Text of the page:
Why locking down pre-arbitration deals (usually) is a smashing success

The Kansas City Royals struck gold by locking up catcher Salvador Perez early.

Christopher Hanewinckel/Christopher Hanewinckel-USA TODA

There’s this great moment after every big free-agent signing when the club has a press conference to introduce the player. Everybody talks about the big things that this contract means; the club talks about what the player will do on the field, and the player talks about how happy he’ll be in the new city, and everybody in the room and/or stadium parking lot ignores that these things have a brutal record of not working out how anybody hoped. We should all watch these conferences and cringe, knowing that every optimistic pronouncement is just dramatic irony for Future Us.

The pre-arbitration extension, though, is different. We love the pre-arbitration extension. We sometimes love it so much we insult the agent who negotiated it. There’s almost no downside, tons of upside and everybody wins. In theory, the pre-arbitration extension is safe to celebrate. It’s always good to test theory against reality, though, so let’s review a year’s worth and see whether the theory holds up.

We went back and looked at all the extensions signed between Jan. 1, 2012 and Dec. 31, 2012. We limited it to deals that were signed at least three years before the player was eligible for his first free agency. We pulled out every deal that bought out at least one free agent season, meaning it covered at least four future seasons. I should say, actually, that we will do this. We haven’t done it yet, so if you think the language in this intro is slyly setting up some particular conclusion, it’s not. We genuinely have no idea whether the results will confirm or deny the intelligence of these deals. What is wanted is not the will to believe, but the wish to find out.

One note: We’re evaluating these deals on the basis of whether the club would take the remaining portion only. In other words, the two and a half years that are in the books are ignored; most of the upside and downside in these deals comes at the far ends, when the player starts to get really expensive, and when the uncertainty truly arrives. So a simple way of thinking about it: Would the club sign the rest of this deal today, if it had the option.

There are 12 of these deals. In chronological order:

Gio Gonzalez: Five years, $42 million, with two club options, signed four years before free agency.
Since then: Third-place Cy Young finish in 2012; 26th-best pitcher in baseball since start of 2012, by Baseball-Reference’s WAR; but this year hit the disabled list for the first time as a big leaguer, with shoulder inflammation. Some control problems. Significant velocity drop in his three post-DL starts.
Still owed: About $39 million through 2017.
PECOTA projects: About 3.8 WARP between now and the end of the deal.
Would they sign him today for what he’s owed? PECOTA’s pessimism aside, they would, though they might prefer to use Gio’s next few weeks to see whether he’s actually right again.

Salvador Perez: Five years, $7 million, with three club options, signed six years before free agency.
Since then: An All-Star game appearance and a Gold Glove in 2013; might be the best catcher in the American League right now.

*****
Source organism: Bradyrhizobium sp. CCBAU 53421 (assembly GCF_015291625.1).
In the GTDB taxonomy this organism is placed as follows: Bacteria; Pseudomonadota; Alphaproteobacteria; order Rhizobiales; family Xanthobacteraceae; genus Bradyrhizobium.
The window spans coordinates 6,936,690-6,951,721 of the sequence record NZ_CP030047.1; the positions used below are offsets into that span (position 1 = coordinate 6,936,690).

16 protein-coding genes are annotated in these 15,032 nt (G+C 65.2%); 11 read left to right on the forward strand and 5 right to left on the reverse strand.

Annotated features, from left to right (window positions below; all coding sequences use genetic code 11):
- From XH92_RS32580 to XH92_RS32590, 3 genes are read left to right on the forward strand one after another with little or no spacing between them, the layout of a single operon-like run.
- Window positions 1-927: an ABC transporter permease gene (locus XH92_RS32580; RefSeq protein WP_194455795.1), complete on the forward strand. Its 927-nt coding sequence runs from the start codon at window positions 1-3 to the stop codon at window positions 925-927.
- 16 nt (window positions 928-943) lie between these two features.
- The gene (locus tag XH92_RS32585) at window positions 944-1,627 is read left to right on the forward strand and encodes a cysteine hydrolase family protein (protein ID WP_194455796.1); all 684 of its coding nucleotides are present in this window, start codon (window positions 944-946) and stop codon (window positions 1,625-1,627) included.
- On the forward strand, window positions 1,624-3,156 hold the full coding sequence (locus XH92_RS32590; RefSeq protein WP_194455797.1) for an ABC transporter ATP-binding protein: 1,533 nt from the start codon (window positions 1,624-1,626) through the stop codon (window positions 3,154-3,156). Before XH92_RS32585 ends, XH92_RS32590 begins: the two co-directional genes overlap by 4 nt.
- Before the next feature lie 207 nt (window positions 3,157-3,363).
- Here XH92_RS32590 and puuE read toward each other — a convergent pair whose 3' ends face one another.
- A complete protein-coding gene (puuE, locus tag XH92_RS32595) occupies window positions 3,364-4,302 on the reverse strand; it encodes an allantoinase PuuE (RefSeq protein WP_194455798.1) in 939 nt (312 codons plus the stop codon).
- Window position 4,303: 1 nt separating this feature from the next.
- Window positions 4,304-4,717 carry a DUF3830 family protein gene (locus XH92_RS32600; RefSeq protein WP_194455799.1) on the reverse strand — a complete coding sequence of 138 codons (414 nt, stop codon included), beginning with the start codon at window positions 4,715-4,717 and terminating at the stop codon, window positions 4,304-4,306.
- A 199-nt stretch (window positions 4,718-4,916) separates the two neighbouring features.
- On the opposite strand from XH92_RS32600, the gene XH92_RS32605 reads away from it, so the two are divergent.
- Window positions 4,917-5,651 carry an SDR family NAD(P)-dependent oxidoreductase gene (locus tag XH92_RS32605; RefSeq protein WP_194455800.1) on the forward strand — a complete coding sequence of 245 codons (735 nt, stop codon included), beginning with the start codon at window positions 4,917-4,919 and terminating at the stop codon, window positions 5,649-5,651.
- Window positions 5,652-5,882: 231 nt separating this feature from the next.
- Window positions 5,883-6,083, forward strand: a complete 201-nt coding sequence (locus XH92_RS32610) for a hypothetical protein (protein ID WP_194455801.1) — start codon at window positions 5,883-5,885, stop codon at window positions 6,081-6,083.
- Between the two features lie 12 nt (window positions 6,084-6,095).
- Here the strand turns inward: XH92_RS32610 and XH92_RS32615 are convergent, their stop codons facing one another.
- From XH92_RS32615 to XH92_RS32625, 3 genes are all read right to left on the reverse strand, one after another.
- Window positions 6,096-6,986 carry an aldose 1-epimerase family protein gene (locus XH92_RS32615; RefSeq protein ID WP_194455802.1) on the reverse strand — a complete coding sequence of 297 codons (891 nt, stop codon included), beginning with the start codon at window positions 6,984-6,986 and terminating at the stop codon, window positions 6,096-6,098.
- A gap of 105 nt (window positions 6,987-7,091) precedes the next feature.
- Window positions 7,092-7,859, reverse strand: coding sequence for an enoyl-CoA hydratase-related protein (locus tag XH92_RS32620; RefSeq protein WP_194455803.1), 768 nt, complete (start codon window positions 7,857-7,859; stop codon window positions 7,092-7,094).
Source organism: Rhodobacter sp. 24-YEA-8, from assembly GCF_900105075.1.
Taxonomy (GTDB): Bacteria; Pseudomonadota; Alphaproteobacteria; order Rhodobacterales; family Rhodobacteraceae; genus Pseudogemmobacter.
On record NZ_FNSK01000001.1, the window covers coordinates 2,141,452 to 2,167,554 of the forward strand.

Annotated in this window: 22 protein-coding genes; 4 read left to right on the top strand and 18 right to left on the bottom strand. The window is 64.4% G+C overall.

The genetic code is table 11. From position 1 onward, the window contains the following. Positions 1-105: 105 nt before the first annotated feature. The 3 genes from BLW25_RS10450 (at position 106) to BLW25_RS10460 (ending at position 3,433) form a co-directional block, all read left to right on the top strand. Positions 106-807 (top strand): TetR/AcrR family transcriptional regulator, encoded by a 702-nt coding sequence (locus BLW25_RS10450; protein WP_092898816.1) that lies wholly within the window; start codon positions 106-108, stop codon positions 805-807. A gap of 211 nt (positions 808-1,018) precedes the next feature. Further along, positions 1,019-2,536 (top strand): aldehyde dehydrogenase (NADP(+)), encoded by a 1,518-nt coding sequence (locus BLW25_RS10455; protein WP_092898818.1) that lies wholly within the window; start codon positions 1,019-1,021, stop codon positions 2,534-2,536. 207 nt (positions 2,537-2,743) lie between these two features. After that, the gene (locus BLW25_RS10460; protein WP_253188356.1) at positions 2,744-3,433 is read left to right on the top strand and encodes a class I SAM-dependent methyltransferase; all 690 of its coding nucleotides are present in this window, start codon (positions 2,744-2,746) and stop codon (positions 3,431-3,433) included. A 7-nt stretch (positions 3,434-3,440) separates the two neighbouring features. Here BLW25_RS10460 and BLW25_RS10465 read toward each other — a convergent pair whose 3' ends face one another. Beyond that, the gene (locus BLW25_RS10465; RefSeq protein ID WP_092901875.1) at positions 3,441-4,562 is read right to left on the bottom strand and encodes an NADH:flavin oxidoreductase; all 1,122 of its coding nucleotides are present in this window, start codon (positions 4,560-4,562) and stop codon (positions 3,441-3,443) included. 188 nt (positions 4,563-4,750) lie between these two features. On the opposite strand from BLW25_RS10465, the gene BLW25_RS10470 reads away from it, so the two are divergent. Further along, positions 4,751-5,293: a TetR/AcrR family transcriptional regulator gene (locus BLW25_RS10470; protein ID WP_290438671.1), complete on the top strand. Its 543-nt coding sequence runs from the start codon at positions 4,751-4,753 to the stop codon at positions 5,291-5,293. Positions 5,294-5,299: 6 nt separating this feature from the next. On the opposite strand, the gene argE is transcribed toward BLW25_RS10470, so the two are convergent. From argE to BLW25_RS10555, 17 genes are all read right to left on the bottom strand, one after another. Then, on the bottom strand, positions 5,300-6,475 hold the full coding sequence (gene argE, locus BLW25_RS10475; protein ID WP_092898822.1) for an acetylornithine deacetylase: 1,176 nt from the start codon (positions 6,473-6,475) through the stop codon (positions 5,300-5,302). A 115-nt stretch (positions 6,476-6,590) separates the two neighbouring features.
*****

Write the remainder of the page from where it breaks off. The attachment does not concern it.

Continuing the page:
Still owed: About $24 million through 2019, with salary escalators likely based on his performance thus far.
PECOTA projects: About 12.1 WARP.
Would they sign him today for what he’s owed? Heavens yes. This might be the closest thing to a Longoria-style theft right now. The arbitration costs alone for a star catcher like Perez make his two free agents seasons something like two free spins for the Royals.

Cameron Maybin: Five years, $25 million, with one club option, signed four years before free agency.
Since then: A down year in 2012, a year lost almost entirely to injury in 2013, and only the most modest bounce back this year; extended stints on the disable list for knee, wrist and shoulder injuries.
Still owed: About $19 million through 2016, with a club option for 2017 that is effectively $8 million.
PECOTA projects: 5.1 WARP through 2016.
Would they sign him today for what he’s owed? Probably on the fence, but PECOTA would, and the affordable option in 2017 provides a bit more upside.

Andrew McCutchen: Six years, $51 million, with one club option, signed four years before free agency.
Since then: Third-place MVP finish, then an MVP award, and fourth in the majors in WARP this year; one of the most consistent slash lines in the NL over the past three years, and a career-best True Average this season.
Still owed: About $55 million through 2018, assuming the inevitable picking up of his option in the final year.
PECOTA projects: 16.1 WARP through 2018.
Would they sign him today for what he’s owed? Most teams would probably sign him for triple what he’s owed.  

Alcides Escobar: Four years, $10.5 million, with two club options, signed four years before free agency.
Since then: Around average 2012 and 2014 seasons, but below replacement level in 2013; defensive metrics don’t like him at shortstop, but eye-testers do; 75 stolen bases with the game’s best success rate since 2012; not a good hitter, but wild fluctuations have made it hard to pin down what to expect.
Still owed: About $16.25 through 2017, though the final two years are club options in case he craters more permanently.
PECOTA projects: Around 1 WARP through 2017.
Would they sign him today for what he’s owed? If you believe he’s an above-average shortstop, then you’d scold PECOTA for underselling him. As a free agent he’d probably get around what he’s owed, so we’ll say yes, if narrowly.